What To Expect After Installing a Pneumatic Conveying System
If you’ve installed a pneumatic conveying system in your facility, you can expect to see an uptick in productivity and efficiency. Pneumatic systems are great because you can fit them to your facility’s layout, up and out of the way. They’re also lightweight compared to other conveyance systems, and they’re very good for preventing loss, spillage, and safety hazards. At the same time, pneumatic conveyors come with specific issues and things you must watch out for to ensure smooth performance. Here’s what to expect after installing a pneumatic conveying system
Blowers are noisy. Loud noises can be distracting, unsafe, and harmful to one’s hearing over a long period of time. When your pneumatic conveying system manufacturer or contractor installs a pneumatic system, they’ll usually enclose or position the blower in such a way to reduce the noise around the area. Otherwise, be sure to place it somewhere where the noise won’t interfere with work.
Pneumatic conveyor systems are marvelous for moving loose powders, dust, particulates, and more. They keep the particles breezing along, so to speak, through the pipes from point A to point B. Unfortunately, sometimes bits and pieces get left behind along the way. Particulates can stick to the pipes’ interiors and build up over time, blocking the path. Watch for wet products and sticky materials that can gunk up along the wat in bends. Periodic maintenance should prevent this, however. And speaking of maintenance…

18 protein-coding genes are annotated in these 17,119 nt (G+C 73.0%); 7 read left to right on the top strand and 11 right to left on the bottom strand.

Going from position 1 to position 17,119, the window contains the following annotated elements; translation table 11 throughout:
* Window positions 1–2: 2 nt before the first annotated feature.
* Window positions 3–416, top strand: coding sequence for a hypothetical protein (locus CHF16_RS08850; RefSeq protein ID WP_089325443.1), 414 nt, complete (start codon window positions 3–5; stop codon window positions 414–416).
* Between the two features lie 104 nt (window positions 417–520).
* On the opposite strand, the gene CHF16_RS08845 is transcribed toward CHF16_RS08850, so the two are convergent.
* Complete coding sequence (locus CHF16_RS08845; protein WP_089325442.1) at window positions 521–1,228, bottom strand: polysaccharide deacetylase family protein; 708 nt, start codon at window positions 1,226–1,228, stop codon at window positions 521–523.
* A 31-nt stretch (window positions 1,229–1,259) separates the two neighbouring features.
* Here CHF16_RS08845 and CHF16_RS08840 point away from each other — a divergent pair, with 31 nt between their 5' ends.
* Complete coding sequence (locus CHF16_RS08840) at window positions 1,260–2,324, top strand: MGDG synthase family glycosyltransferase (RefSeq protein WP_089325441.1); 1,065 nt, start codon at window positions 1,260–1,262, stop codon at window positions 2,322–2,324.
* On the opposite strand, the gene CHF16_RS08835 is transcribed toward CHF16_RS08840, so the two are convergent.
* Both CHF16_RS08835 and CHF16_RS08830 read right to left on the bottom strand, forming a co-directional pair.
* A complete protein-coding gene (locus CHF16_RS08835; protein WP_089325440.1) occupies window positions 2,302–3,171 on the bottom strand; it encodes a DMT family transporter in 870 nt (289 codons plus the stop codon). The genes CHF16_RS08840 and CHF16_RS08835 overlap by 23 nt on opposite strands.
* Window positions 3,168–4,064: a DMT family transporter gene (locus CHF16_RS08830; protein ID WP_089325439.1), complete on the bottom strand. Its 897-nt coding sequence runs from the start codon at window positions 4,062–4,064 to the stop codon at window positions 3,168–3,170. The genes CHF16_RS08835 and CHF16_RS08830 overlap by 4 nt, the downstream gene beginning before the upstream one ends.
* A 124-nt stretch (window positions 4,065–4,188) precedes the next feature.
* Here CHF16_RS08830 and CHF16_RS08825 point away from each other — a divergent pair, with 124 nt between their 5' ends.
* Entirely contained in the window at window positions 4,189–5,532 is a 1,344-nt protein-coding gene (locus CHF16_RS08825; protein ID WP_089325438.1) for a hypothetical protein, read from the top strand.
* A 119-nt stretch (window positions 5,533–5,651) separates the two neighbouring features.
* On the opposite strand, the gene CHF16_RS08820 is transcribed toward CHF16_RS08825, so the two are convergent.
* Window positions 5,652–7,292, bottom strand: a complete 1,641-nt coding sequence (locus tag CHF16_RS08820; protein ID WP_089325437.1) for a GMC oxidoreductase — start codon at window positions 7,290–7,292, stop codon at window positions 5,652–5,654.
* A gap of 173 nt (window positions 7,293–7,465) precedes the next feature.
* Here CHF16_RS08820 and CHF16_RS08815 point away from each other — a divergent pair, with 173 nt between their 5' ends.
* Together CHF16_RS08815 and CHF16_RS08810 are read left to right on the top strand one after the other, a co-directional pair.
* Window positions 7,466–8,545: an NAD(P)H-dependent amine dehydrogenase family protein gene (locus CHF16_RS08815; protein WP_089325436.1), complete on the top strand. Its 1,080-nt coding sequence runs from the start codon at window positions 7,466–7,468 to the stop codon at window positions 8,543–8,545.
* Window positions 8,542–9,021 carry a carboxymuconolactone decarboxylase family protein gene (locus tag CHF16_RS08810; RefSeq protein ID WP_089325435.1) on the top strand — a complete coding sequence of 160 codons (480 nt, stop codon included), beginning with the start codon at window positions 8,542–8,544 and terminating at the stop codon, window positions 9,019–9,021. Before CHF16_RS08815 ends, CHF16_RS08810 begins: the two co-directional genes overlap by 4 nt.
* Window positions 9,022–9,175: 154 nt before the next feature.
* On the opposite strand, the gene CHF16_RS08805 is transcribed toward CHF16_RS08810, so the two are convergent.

Every pneumatic conveyor system has a filter somewhere. This is to ensure clean air enters and exits the system, preventing contamination and dust dispersal. Your installer should introduce you to a regular schedule for filter changes and general maintenance. Stay on top of these, periodically cleaning or replacing the filter to ensure there’s no blockage or backup that can interfere with performance or cause a fire or other hazard.
Here’s one last thing to expect after installing a pneumatic conveying system. There may be local and state regulations regarding the setup and positioning of your system’s discharge, particularly with dust collectors. If your system dispels dust, it can pose health and environmental hazards. Your installer should be aware of such regulations and adjust as needed. As a side note, keep track of the pipes and connections in your system, always watching for cracks and broken seals that will allow materials to escape.